We are now going to look for the behaviour of E x in this new equation, with the
assumption that its time-variation is simple harmonic, so that E x ¼ E 0 e i!t . Using this
value in equation (8.6) gives

@ 2E x
 ði!  ! 2 "ÞE x ¼ 0
@z 2
210 Electromagnetic Waves

@ 2E x
  2E x ¼ 0
@z 2

## where  2 ¼ i!  ! 2 ".

We saw in Chapter 7 that this produced a solution with the term e z or e þz , but we
concentrate on the E x oscillation in the positive z-direction by writing

E x ¼ E 0 e i!t e z

In order to assign a suitable value to  we must go back to equation (8.6) and consider the
relative magnitudes of the two right hand side terms. If the medium is a dielectric, only
displacement currents will ﬂow. When the medium is a conductor, the ohmic currents of
the second term on the right hand side will be dominant. The ratio of the magnitudes of the
conduction current density to the displacement current density is the ratio of the two right
hand side terms. This ratio is

J E x E x E x 
¼ ¼ ¼ ¼
@D=@t @=@tð"E x Þ @=@tð"E 0 e i!t Þ i!"E x i!"

We see immediately from the presence of i that the phase of the displacement current is
90 ahead of that of the ohmic or conduction current. It is also 90 ahead of the electric
ﬁeld E x so the displacement current dissipates no power.
For a conductor, where J  @D=@t, we have   !", and  2 ¼ ið!Þ  !"ð!Þ
becomes

 2  i!

## to a high order of accuracy.

Now

pﬃ 1 þ i
i ¼ pﬃﬃﬃ
2

so that
! 1=2
 ¼ ð1 þ iÞ
2

and

E x ¼ E 0 e i!t e z
1=2 1=2
¼ E 0 e ð!=2Þ z
e i½!tð!=2Þ z
Electromagnetic Wave Velocity in a Conductor and Anomalous Dispersion 211

## Ex Free space Conductor

λc = 2 p δ
Z 1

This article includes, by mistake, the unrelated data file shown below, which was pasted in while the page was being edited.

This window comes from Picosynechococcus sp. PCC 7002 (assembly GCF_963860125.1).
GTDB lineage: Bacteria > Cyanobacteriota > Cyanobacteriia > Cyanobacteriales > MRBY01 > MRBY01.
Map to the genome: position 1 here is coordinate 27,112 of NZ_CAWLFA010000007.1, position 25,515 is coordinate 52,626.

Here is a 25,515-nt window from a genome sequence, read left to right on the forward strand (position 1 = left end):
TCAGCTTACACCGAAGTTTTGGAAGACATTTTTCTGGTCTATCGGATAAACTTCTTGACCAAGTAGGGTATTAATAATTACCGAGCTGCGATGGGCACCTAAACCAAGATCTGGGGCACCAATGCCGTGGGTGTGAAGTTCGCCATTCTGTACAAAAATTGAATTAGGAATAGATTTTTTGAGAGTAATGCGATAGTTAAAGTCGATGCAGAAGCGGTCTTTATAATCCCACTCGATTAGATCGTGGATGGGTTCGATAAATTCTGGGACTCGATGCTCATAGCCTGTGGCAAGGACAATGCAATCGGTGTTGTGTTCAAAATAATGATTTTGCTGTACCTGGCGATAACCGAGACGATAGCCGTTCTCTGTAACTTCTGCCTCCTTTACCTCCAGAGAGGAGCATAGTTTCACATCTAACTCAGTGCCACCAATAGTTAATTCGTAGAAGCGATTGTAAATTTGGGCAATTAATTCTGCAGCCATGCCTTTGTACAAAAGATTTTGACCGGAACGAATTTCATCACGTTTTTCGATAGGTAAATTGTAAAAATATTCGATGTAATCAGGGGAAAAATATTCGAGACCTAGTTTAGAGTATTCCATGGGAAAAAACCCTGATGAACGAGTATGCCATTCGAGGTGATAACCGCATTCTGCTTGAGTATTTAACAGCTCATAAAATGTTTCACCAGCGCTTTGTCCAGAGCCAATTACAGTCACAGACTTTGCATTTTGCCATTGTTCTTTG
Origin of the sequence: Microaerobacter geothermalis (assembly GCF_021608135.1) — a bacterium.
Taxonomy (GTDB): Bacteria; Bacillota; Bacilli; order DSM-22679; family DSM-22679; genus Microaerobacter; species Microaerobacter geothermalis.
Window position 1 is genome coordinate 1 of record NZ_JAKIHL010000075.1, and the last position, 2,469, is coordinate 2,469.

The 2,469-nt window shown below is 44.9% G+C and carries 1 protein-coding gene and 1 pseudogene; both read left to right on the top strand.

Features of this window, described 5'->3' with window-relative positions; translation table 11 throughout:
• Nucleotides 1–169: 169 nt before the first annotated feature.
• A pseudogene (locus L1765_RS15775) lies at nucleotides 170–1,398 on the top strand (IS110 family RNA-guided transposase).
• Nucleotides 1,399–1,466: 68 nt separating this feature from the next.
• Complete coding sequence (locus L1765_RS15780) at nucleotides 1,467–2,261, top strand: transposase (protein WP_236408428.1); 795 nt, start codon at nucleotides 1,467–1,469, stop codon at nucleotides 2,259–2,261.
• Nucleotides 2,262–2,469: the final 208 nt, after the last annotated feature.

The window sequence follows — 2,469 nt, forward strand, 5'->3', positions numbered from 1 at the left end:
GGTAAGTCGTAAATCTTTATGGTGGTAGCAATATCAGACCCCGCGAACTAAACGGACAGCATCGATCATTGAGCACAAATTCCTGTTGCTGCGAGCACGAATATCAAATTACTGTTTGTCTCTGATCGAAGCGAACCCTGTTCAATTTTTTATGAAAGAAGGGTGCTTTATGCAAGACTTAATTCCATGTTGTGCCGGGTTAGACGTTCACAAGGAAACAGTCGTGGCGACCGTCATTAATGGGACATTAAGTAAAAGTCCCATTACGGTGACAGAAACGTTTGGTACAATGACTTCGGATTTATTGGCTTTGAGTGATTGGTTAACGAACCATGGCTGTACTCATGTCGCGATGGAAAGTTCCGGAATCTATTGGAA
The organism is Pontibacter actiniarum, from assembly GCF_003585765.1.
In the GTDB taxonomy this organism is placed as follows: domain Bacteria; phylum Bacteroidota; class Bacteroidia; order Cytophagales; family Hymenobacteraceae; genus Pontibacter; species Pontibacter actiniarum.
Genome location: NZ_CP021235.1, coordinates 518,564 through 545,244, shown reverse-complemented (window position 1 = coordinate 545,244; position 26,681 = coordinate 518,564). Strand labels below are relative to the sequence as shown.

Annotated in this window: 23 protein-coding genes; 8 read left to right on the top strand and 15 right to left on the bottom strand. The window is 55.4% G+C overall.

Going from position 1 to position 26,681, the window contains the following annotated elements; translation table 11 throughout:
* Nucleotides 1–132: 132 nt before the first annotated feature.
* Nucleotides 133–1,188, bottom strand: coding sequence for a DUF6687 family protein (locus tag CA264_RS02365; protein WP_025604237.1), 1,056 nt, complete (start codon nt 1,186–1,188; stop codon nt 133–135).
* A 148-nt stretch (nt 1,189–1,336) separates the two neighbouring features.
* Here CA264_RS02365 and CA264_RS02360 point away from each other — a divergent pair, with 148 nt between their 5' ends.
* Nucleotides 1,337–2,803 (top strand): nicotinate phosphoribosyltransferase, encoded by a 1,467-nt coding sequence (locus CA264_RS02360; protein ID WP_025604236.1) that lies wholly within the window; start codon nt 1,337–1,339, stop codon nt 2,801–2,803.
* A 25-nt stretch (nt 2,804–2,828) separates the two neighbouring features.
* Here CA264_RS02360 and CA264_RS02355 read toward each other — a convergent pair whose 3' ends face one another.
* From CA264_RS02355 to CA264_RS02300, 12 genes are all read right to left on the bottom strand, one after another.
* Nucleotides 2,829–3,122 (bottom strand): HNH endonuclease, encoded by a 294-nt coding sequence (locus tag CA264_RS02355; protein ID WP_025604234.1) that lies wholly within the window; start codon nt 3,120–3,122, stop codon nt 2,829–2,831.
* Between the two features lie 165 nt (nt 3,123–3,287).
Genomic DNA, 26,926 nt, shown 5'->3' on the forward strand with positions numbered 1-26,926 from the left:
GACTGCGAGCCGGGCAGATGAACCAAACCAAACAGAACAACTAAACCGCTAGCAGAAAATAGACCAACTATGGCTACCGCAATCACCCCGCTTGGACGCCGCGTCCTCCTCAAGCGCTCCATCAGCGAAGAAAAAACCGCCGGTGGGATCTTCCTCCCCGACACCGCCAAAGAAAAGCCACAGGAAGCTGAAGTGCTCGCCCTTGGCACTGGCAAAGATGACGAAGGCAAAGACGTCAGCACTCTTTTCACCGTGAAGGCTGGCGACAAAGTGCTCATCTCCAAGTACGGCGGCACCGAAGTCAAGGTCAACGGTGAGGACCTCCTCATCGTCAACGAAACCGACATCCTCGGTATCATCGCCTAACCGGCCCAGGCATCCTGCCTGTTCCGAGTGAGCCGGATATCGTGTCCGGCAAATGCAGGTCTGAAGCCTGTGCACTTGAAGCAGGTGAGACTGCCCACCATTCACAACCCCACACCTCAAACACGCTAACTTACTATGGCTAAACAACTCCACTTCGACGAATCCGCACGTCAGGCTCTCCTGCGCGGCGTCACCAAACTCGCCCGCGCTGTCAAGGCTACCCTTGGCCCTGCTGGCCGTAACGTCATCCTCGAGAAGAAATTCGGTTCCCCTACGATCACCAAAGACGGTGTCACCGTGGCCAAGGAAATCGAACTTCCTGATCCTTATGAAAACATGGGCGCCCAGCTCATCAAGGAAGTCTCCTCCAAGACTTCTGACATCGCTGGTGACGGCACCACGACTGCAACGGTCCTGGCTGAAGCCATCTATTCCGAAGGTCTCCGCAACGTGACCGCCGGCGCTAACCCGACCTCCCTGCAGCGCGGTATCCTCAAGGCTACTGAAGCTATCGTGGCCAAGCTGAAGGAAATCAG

δ = ( 2 )2
wms

λc

Figure 8.5 Electromagnetic waves in a dielectric strike the plane surface of a conductor, and the
electric field vector E 0 is damped to a value E 0 e 1 in a distance of ð2=!Þ 1=2 , the ‘skin depth’. This
explains the electrical shielding properties of a conductor.  c is the wavelength in the conductor

a progressive
1=2
wave in the positive z-direction with an amplitude decaying with the factor
eð!=2Þ z .
Note that the product ! has dimensions L 2 .

(Problem 8.12)

Skin Depth
After travelling a distance
  1=2
2
¼
!
in the conductor the electric ﬁeld vector has decayed to a value E x ¼ E 0 e 1 ; this distance
is called the skin depth (Figure 8.5).
For copper, with    0 and  ¼ 5:8  10 7 S m 1 at a frequency of 60 Hz,  9 mm;
at 1 MHz,  6:6  10 5 m and at 30 000 MHz (radar wavelength of 1 cm),
 3:8  10 7 m.
Thus, high frequency electromagnetic waves propagate only a very small distance in a
conductor. The electric ﬁeld is conﬁned to a very small region at the surface; signiﬁcant
currents will ﬂow only at the surface and the resistance of the conductor therefore increases
with frequency. We see also why a conductor can act to ‘shield’ a region from electro-
magnetic waves.

## Electromagnetic Wave Velocity in a Conductor and Anomalous

Dispersion
The phase velocity of the wave v is given by
 
! ! 2! 1=2
v¼ ¼ ¼ ! ¼ ¼
 c
k ð!=2Þ 1=2 